Crude oil inputs to refineries increased 393,000 barrels daily. There were 15.664 million barrels per day of crude oil run to facilities. Gross inputs, which include blending stocks, grew 316,000 barrels daily to 15.886 million barrels daily.

Total petroleum product inventories saw a decrease of 1.1 million barrels from the previous report week.

Gasoline stocks decreased 0.5 million barrels; total stocks are 255.9 million barrels.

Demand for gasoline rose 22,000 barrels per day to 8.686 million barrels daily.

Total product demand decreased 0.864 million barrels daily to 19.496 million barrels per day.

Distillate fuel oil supply fell 0.9 million barrels to 164.2 million barrels. National distillate demand was reported at 3.813 million barrels per day during the report week. This was a weekly decrease of 479,000 barrels daily.

Propane stocks fell 0.5 million barrels to 49.3 million barrels. Current demand is estimated at 1.281 million barrels per day, an increase of 63,000 barrels daily from the previous report week.

 

Natural Gas

According to the EIA:

Net injections into storage totaled 7 Bcf, compared with the five-year (2012 – 2016) average net withdrawal of 132 Bcf and last year’s net withdrawal of 67 Bcf during the same week. This is the first time that weekly net injections have ever been reported in February on a national level. There have been three other occasions when net injections have been reported during the peak heating demand months (December – February) in the 23-year history of the weekly working gas estimates. All of those occasions occurred in December.

Warmer temperatures throughout the week for most of the Lower 48 states contributed to decreased heating demand for natural gas and lower withdrawals from storage. Working gas stocks total 2,363 Bcf, which is 295 Bcf more than the five-year average and 187 Bcf less than last year at this time.

Working gas stocks on pace to end the 2016 – 2017 heating season above 2,000 Bcf. If working gas stock changes follow the five-year average for the remainder of the heating season, they will total 2,083 Bcf on March 31. So far in 2017, net withdrawals are 77% below the five-year average. Following this slower-than-normal pace, working gas stocks will total 2,241 Bcf by the end of the heating season, which would mark the third time since 2011 that working gas stocks ended the heating season above 2,000 Bcf.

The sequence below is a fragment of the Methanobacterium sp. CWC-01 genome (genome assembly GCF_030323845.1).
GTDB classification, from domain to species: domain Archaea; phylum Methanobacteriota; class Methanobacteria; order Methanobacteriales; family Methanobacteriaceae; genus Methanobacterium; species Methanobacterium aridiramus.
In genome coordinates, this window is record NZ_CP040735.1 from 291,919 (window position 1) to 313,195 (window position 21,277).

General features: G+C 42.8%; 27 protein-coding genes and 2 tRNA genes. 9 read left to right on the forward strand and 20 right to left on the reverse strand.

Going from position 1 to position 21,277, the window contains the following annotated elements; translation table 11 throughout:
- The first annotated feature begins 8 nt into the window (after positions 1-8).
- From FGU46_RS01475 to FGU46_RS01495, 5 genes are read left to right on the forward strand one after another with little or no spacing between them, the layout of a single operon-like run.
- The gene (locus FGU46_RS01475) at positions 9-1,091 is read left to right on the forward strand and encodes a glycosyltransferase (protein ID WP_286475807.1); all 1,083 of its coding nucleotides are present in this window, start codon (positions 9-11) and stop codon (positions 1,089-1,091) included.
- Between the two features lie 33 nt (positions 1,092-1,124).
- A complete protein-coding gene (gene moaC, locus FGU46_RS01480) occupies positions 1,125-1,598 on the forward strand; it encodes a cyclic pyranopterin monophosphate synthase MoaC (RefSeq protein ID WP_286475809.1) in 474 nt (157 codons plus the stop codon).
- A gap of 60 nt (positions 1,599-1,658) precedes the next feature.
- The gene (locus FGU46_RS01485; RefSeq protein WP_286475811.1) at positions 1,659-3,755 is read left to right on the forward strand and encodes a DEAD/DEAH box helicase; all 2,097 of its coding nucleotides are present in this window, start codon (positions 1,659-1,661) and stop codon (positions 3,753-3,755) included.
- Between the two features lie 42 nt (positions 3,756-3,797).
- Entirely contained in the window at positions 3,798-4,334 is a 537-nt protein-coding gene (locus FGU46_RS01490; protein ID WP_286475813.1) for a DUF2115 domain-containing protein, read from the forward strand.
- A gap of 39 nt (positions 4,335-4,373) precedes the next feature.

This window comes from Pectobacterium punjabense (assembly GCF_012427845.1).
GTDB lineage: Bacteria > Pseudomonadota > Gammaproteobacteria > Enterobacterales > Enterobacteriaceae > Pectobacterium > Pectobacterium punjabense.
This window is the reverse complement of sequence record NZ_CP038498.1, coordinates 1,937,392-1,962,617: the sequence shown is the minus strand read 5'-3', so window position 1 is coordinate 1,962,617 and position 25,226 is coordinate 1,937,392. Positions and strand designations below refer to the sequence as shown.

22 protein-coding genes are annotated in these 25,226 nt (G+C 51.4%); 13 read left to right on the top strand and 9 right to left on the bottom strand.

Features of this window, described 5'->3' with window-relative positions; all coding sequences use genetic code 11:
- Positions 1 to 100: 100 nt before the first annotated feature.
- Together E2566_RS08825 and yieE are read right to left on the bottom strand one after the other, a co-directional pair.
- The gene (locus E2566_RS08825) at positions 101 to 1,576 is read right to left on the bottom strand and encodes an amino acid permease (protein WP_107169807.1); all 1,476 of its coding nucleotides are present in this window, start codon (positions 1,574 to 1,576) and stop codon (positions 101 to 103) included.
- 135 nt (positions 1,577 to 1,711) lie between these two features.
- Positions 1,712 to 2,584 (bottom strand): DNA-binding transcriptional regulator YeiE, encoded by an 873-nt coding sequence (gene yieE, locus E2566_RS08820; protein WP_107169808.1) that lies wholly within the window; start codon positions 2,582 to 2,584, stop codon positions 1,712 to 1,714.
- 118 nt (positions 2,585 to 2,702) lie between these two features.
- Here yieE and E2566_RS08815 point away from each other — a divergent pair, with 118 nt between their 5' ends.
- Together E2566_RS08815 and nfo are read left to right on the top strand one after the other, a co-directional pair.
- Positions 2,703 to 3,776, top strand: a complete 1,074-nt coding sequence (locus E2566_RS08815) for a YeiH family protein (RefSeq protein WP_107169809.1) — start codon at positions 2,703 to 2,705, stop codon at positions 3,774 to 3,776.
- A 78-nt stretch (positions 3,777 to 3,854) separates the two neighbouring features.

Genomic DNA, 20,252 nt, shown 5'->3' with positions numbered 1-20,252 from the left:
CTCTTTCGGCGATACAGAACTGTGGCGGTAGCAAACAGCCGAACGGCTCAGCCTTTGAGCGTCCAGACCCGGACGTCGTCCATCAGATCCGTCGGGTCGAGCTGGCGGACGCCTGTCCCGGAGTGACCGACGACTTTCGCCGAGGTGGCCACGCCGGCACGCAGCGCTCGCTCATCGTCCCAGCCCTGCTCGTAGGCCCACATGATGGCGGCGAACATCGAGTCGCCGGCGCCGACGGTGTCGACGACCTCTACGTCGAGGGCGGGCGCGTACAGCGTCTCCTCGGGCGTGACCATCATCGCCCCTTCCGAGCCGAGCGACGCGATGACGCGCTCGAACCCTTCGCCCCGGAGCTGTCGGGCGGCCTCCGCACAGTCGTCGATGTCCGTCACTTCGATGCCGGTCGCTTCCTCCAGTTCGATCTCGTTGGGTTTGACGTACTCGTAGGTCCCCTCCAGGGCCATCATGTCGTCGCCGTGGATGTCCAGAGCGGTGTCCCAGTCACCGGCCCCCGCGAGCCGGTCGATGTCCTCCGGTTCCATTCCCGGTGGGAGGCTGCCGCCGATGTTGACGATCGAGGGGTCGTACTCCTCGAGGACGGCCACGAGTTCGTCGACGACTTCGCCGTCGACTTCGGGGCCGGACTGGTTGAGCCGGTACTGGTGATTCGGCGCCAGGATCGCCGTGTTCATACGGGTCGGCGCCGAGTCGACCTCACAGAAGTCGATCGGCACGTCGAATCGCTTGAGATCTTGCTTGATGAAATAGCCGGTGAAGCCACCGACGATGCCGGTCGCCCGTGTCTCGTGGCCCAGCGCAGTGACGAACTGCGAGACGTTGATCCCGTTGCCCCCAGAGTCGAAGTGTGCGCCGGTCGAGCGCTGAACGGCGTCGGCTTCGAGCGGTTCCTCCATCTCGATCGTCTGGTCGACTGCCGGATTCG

The unusual injection was not immediately reflected in price. April futures rallied slightly. Nonetheless, larger fundamental forces are massing to limit further rally prospects. Natural gas demand is being impacted by alternative fuels; solar, wind and biomass sources are taking growing shares of power.

 

 

Futures trading involves significant risk and is not suitable for everyone. Transactions in securities futures, commodity and index futures and options on future markets carry a high degree of risk. The amount of initial margin is small relative to the value of the futures contract, meaning that transactions are heavily “leveraged.” A relatively small market movement will have a proportionately larger impact on the funds you have deposited or will have to deposit—this may work against you as well as for you. You may sustain a total loss of initial margin funds and any additional funds deposited with the clearing firm to maintain your position. If the market moves against your position or margin levels are increased, you may be called upon to pay substantial additional funds on short notice to maintain your position. If you fail to comply with a request for additional funds within the time prescribed, your position may be liquidated at a loss and you will be liable for any resulting deficit. Past performance may not be indicative of future results. This is not an offer to invest in any investment program.
 

Powerhouse is a registered affiliate of Coquest, Inc.

Was this helpful? We’d like your feedback. 
Please respond to alan@powerhouseTL.com.

Copyright © 2017 Powerhouse, All rights reserved.

 

Share this postShare on LinkedInShare on Google+Tweet about this on TwitterShare on FacebookEmail this to someone